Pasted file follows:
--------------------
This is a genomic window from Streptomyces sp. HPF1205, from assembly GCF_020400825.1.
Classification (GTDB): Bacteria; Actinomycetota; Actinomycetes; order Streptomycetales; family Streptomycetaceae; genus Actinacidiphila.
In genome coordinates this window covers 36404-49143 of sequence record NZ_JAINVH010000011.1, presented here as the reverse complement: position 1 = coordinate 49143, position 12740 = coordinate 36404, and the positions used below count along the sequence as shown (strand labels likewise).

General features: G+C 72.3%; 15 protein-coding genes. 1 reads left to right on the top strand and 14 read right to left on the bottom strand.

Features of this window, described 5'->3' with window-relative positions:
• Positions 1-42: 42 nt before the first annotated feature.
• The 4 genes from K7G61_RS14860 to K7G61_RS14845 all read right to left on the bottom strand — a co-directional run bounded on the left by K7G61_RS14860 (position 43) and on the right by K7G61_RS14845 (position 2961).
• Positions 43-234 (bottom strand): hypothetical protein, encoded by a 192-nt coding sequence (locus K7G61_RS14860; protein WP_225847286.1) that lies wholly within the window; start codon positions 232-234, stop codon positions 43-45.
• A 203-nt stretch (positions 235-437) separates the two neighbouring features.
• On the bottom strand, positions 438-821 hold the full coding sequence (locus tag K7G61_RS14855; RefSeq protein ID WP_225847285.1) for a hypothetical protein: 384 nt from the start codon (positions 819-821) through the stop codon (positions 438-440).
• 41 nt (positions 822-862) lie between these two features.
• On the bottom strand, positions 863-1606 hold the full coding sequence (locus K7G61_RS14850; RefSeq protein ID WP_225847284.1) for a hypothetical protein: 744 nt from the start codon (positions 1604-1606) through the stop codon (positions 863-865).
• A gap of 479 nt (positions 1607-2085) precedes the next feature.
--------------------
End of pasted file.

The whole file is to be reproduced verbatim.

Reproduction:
This is a genomic window from Streptomyces sp. HPF1205, from assembly GCF_020400825.1.
Classification (GTDB): Bacteria; Actinomycetota; Actinomycetes; order Streptomycetales; family Streptomycetaceae; genus Actinacidiphila.
In genome coordinates this window covers 36404-49143 of sequence record NZ_JAINVH010000011.1, presented here as the reverse complement: position 1 = coordinate 49143, position 12740 = coordinate 36404, and the positions used below count along the sequence as shown (strand labels likewise).

General features: G+C 72.3%; 15 protein-coding genes. 1 reads left to right on the top strand and 14 read right to left on the bottom strand.

Features of this window, described 5'->3' with window-relative positions:
• Positions 1-42: 42 nt before the first annotated feature.
• The 4 genes from K7G61_RS14860 to K7G61_RS14845 all read right to left on the bottom strand — a co-directional run bounded on the left by K7G61_RS14860 (position 43) and on the right by K7G61_RS14845 (position 2961).
• Positions 43-234 (bottom strand): hypothetical protein, encoded by a 192-nt coding sequence (locus K7G61_RS14860; protein WP_225847286.1) that lies wholly within the window; start codon positions 232-234, stop codon positions 43-45.
• A 203-nt stretch (positions 235-437) separates the two neighbouring features.
• On the bottom strand, positions 438-821 hold the full coding sequence (locus tag K7G61_RS14855; RefSeq protein ID WP_225847285.1) for a hypothetical protein: 384 nt from the start codon (positions 819-821) through the stop codon (positions 438-440).
• 41 nt (positions 822-862) lie between these two features.
• On the bottom strand, positions 863-1606 hold the full coding sequence (locus K7G61_RS14850; RefSeq protein ID WP_225847284.1) for a hypothetical protein: 744 nt from the start codon (positions 1604-1606) through the stop codon (positions 863-865).
• A gap of 479 nt (positions 1607-2085) precedes the next feature.